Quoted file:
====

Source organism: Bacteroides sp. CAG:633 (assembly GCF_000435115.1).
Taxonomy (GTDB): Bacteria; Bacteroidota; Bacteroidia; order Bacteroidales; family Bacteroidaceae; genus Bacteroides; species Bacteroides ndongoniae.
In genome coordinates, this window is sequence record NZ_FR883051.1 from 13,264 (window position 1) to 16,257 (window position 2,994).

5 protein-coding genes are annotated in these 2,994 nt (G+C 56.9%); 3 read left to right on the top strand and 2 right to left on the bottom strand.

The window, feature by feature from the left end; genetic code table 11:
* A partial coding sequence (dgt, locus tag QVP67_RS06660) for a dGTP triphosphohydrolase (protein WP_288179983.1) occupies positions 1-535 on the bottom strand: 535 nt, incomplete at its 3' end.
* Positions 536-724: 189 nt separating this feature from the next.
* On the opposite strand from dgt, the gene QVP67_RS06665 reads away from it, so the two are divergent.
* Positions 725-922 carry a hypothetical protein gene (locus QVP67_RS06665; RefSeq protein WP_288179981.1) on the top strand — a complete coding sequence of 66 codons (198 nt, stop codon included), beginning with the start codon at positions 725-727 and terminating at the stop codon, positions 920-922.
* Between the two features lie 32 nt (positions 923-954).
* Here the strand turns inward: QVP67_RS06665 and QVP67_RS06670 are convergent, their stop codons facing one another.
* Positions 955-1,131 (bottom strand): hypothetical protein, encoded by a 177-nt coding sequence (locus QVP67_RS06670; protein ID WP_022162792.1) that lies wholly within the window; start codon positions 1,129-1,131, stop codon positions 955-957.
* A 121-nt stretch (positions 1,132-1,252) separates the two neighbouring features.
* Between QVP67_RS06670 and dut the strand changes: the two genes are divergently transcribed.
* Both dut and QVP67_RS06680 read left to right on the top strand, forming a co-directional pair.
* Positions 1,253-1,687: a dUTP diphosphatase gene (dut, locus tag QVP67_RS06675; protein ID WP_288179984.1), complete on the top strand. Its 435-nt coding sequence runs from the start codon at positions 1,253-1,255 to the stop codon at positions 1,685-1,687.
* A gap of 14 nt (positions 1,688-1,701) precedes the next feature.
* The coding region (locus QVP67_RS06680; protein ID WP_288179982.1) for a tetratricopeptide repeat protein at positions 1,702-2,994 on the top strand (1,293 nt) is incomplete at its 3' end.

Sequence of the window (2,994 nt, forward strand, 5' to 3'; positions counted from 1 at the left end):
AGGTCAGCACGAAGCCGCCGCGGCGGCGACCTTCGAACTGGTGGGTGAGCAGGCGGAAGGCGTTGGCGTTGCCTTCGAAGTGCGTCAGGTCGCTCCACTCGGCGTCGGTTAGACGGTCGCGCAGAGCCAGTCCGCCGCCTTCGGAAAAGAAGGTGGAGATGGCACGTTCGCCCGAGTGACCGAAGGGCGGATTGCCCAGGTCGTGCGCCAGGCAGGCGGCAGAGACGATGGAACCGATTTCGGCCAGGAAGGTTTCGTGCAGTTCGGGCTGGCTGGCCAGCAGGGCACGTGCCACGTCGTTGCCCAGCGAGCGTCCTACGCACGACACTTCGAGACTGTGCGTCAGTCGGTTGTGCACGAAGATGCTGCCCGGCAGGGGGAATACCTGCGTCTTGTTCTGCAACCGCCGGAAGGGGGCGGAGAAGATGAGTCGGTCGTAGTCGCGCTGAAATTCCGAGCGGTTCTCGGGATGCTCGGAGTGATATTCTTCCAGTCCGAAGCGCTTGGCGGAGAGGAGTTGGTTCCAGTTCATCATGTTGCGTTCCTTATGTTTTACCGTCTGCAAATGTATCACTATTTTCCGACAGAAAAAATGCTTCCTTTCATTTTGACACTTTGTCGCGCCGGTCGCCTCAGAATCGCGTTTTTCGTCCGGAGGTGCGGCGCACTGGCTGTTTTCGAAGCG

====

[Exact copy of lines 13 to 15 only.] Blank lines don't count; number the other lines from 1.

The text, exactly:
* A 121-nt stretch (positions 1,132-1,252) separates the two neighbouring features.
* Between QVP67_RS06670 and dut the strand changes: the two genes are divergently transcribed.
* Both dut and QVP67_RS06680 read left to right on the top strand, forming a co-directional pair.